The former legal director of Stobart Barristers - who once described traditional legal aid firms as ‘wounded animals waiting to die’ - has snapped up a high-profile criminal defence practice, the Gazette can reveal.

Trevor Howarth left Stobart in April 2014 to concentrate on One Legal, which he jointly founded in 2013 with employment barrister Tim Edge.

Today, the Manchester firm announced that it has completed a deal to acquire Kaim Todner Solicitors, which represented ‘Pentagon hacker’ Gary McKinnon. 

Kaim Todner will operate under the name Kaim Todner as part of One Legal. No figure was released on the value of the deal. 

Last month Kaim Todner managing director Karen Todner (pictured) announced that the firm would be ‘moving towards controlled and orderly closure’ in March.

Todner told the Gazette today that she was contacted by One Legal the morning after she posted her news on Twitter.

‘I had various enquiries and interest. This was by far the most appealing to me. It meant that the firm could continue in its present form which I wanted to happen,’ she said.

Under the new deal, Todner will become national head of crime, extradition and regulatory for One Legal.

In today’s announcement, One Legal co-founder and CEO Trevor Howarth said: 'The traditional business model for solicitors is becoming increasingly challenging to maintain.'

He said the deal meant Kaim Todner had ‘effectively rationalised and delegated administrative processes to enable it to reduce and control running costs whilst simultaneously freeing fee-earners to fully focus on what they do best, namely providing prompt, efficient and quality legal services to clients and others within the wider criminal justice system.’

As part of the acquisition, One Legal has provided Kaim Todner a centralised back-office function and ‘bespoke’ IT and case management.

Todner told the Gazette there would be no redundancies. Howarth confirmed that an additional office has been opened in central London for private clients trading under Kaim Todner. Further extradition lawyers and duty solicitors will be recruited.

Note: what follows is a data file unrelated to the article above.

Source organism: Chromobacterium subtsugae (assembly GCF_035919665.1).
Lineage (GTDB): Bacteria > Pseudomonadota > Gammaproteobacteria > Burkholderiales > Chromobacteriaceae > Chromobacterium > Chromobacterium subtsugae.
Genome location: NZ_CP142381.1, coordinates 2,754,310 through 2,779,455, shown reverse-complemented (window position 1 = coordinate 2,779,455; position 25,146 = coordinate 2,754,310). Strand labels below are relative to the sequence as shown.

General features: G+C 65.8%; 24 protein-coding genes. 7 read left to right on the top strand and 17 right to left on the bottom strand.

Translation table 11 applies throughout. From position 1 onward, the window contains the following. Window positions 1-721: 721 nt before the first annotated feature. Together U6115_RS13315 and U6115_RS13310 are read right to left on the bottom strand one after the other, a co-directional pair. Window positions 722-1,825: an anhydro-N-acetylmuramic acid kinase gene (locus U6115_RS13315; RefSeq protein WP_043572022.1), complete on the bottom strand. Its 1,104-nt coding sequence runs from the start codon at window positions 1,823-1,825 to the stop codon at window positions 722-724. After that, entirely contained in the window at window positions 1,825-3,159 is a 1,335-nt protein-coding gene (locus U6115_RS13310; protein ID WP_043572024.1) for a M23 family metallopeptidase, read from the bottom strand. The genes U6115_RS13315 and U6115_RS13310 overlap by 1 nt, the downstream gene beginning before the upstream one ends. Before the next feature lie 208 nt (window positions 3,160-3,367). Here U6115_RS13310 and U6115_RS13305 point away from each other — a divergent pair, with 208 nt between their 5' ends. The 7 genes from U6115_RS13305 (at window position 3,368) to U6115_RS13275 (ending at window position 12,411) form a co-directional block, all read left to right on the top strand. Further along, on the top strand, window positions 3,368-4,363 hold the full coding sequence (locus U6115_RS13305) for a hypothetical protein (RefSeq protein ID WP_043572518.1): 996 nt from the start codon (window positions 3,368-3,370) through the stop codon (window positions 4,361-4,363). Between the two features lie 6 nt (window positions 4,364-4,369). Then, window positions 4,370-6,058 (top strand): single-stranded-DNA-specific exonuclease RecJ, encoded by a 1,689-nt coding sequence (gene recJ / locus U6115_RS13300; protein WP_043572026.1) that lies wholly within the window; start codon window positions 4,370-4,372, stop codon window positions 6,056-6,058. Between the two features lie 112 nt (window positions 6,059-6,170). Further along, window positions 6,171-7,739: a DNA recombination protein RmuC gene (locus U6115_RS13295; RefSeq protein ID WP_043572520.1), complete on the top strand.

Kaim Todner made headlines for its part in challenging the government’s procurement process for new criminal legal aid contracts.

The firm is part of the Big Firms Group, whose 37 members carry out around 25% of criminal legal aid work.

The firm was a leading member of the Fair Crime Contracts Alliance, set up to challenge the procurement process via judicial review.

Dealing with the litigation meant Todner, Kaim Todner’s major fee-earner, could not conduct any fee-earning work between October and January.

Todner said: ‘It was not just dealing with lawyers. I was lobbying MPs, going to the House of Lords, all these things in the background that people are not aware of.’

Prior to today’s announcement, Todner said the prospect of closing her firm was ‘frightening’.

‘Run-off insurance is three times your annual insurance premium. You’ve got to pay for storage of files for six years. I knew there were going to be costs involved but I didn’t realise it was as significant as it would be.’

Todner said there were many criminal firms ‘limping along thinking “how can we get out of this situation?” You’re staying [in this situation] to avoid closing’.

Kaim Todner is One Legal’s first law firm acquisition. Howarth said One Legal was 'actively looking and in talks' with other firms. 

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